How the UK chaplain of the Order of Satan is challenging misconceptions
By Quentin Gavignon
“One of the contributing things which caused me to join Satanism was Brexit and Trump because I felt much disenfranchised and I felt like the things were going in the direction I didn’t like,” explains Andy, 39, UK chaplain for the Order of Satan.
In Satanism, Andy found a new way of seeing the world. “It means to me personal freedom but also the ability to question things as well as looking at things differently. It also allows me to stand up against hypocrisy in the world,” he adds.
Joining the organisation has given him a good direction to go in as well as a feeling of a personal power.
The name Satanism turns out to be an issue for them since it does not encourage people to try to discover it and go beyond preconceptions. The Global Order of Satan is a non-theistic movement that implies that they do not believe in any god or devil. “I like to think of us as atheists with teeth,” he laughs.
“The reason why we choose [the name] Satanism is because of the impact it has and not the fact that we want to annoy or scare people. It is to show that it is an embodiment of people who are questing after truth, who are challenging the status quo as well as he authorities of the world.”
“In a way, we believe that actually we are gods in our own rights. It is about the worship of ourselves and the care for self,” he adds.
If Satanism remains a rather blurred concept surrounded with negative and overstated stories, it is partly due to its wonky coverage by media. During the 1970’s and 1980’s, many newspapers reported on Satanism and claimed that it was linked to killings or abductions. Some others alleged that heavy metal caused kids to embrace Satanism. That period was called the Satanic Panic.
“There is still to this day a type of way of reporting about Satanism in newspapers which is based on sensationalism. They will always draw line back to the Satanic Panic, especially in the tabloid newspapers,” he adds.
Andy and his organisation aim at becoming an authority to raise awareness on their organisation’s ideologies as well as breaking down long-established clichés floating around Satanism. They have also held talks at the Glastonbury Occult Conference in the past. At the 2019 Conference, Zeke Apollyon, one of the founders of the Global Order of Satan, talked about the evolution of Satanism throughout the years, the creation of their organisation and answered questions.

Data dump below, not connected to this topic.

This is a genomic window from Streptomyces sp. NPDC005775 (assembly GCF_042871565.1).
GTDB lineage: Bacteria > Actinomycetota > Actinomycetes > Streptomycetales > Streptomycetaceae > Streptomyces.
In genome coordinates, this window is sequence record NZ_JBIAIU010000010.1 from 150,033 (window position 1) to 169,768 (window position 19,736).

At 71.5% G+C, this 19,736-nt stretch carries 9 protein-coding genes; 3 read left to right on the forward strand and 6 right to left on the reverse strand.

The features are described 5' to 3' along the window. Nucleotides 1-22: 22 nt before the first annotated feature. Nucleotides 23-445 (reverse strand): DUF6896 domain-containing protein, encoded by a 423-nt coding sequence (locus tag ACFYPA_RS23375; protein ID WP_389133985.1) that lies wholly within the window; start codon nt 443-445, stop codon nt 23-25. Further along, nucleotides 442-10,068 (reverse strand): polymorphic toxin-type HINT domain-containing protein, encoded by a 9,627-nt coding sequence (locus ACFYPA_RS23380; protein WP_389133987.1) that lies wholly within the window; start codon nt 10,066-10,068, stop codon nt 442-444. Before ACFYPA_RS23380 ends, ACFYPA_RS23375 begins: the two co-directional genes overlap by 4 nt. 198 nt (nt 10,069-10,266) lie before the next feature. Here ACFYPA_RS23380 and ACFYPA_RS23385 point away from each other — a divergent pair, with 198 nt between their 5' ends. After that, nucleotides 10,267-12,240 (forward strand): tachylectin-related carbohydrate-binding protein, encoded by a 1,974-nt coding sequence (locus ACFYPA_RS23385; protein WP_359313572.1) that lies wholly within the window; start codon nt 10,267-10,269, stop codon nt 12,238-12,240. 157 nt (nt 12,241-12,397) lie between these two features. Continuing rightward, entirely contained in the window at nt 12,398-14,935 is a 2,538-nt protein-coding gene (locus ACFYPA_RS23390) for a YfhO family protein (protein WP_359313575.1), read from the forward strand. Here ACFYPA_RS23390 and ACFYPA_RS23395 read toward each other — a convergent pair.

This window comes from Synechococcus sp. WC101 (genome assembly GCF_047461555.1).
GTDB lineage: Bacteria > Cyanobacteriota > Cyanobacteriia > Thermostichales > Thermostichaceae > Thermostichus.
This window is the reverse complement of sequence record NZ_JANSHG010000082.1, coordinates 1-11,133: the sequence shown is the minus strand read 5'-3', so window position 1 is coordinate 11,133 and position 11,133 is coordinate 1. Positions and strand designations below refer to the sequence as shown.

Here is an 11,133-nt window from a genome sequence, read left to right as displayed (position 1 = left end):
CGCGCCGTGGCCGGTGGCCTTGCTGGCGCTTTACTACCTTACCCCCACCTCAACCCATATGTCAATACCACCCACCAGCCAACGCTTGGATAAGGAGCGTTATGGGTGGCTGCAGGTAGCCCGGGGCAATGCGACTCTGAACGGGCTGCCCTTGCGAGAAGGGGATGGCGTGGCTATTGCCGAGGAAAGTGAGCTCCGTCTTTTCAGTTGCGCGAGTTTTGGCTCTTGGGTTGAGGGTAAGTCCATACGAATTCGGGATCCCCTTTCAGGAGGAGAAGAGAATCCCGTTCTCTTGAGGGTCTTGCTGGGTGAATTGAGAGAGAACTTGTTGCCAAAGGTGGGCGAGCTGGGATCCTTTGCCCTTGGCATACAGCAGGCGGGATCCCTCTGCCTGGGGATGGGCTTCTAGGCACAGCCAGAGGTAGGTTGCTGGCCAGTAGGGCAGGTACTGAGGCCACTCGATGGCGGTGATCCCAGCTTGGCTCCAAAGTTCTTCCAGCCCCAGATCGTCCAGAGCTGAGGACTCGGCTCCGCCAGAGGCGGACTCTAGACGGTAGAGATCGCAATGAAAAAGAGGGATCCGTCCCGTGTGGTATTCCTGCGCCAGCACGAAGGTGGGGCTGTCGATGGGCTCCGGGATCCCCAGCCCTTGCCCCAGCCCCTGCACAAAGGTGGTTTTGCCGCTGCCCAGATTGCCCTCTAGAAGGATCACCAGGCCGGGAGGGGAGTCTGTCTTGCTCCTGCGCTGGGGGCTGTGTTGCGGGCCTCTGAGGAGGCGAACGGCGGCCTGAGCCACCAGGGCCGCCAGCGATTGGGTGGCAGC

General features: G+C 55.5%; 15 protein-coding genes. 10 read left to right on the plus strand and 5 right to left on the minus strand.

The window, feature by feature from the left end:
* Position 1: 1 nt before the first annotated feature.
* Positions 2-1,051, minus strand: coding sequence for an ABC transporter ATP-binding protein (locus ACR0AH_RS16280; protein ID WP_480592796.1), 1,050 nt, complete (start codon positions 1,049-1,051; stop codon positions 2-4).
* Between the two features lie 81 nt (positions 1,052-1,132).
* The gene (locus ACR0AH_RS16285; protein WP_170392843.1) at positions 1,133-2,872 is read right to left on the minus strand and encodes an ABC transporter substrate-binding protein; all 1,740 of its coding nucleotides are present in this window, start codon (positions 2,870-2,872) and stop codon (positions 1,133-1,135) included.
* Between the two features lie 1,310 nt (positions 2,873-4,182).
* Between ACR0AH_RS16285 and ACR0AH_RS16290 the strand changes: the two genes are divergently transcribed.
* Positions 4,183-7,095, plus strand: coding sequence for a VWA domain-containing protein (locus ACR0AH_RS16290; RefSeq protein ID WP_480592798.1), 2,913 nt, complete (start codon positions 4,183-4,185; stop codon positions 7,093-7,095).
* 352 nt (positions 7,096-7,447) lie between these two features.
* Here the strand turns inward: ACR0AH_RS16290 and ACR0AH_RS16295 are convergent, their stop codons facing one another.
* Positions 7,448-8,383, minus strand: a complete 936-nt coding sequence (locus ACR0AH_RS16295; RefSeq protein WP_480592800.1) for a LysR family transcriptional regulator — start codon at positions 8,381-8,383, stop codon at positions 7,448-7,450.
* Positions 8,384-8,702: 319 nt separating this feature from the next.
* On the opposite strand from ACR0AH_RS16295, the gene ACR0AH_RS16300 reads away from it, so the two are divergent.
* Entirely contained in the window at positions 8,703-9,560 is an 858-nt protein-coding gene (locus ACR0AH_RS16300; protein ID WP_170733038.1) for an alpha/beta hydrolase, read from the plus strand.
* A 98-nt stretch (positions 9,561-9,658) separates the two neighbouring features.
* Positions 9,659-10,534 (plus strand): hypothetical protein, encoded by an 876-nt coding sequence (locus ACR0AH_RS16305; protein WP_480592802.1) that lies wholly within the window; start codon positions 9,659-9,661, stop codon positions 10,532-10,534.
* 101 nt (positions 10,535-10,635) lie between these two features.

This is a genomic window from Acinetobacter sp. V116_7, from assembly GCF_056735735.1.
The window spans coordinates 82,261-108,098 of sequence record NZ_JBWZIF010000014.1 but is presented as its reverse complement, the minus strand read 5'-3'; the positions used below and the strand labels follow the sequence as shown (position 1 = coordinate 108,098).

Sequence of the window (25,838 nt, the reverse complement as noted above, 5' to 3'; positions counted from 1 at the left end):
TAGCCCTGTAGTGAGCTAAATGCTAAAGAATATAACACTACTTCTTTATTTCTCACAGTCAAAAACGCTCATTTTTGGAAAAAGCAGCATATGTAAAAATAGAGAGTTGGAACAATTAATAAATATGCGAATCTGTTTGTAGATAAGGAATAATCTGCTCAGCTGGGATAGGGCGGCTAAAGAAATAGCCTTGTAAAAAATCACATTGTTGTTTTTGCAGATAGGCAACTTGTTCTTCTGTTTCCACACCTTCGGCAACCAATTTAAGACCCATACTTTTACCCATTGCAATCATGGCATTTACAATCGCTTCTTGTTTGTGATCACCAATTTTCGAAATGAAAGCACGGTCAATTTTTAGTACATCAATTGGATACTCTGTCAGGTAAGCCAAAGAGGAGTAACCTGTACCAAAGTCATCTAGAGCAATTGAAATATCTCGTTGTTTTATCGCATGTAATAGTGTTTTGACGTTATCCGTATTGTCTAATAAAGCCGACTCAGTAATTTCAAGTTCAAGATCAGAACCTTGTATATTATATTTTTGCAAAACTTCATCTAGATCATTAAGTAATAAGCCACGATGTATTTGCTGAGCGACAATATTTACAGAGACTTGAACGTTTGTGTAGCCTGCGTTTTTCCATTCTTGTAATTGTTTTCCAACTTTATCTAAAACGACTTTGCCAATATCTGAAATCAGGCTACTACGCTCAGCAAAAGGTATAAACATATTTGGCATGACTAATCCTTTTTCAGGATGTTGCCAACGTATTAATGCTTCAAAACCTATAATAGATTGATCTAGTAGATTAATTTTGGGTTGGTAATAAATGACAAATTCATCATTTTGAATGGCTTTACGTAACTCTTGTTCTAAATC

The Global Order of Satan also supports projects across the globe. For instance, the Autonomy project consists of helping victims of domestic violence to hide their physical scar under tattoos, paid by the Order’s funds. Another initiative that took place in Australia aimed at collecting blood for blood transfusion. “All these little things show that we can prove that we do good things, “he smiles.
When he was younger Andy considered himself a “hardcore Christian.” He would go to church every Sunday and be involved in church youth groups. Eventually, he spotted flaws and decided to move away from Christianity.
He recalls reading an obituary on Anton LaVey (founder of Church of Satan) and being interested. Throughout the years, he learnt more about Satanism. He joined the organisation four years ago and offered his service to design the logo. A year ago, he became chaplain for the UK thanks to his activity within the organisation.
“As chaplain, it is more my responsibility to look after the UK membership and look after the people involved and we have got people spread out in places like London, Birmingham, Glasgow, Edinburgh and Northern Ireland.”
The organisation was founded in 2013 now has approximately 5,000 members. The Order is active in organising social events, mainly using online communication tools to inform members. “We get together and have brunch, stuff like that. We are trying to get past that idea that we are scary and we eat babies.”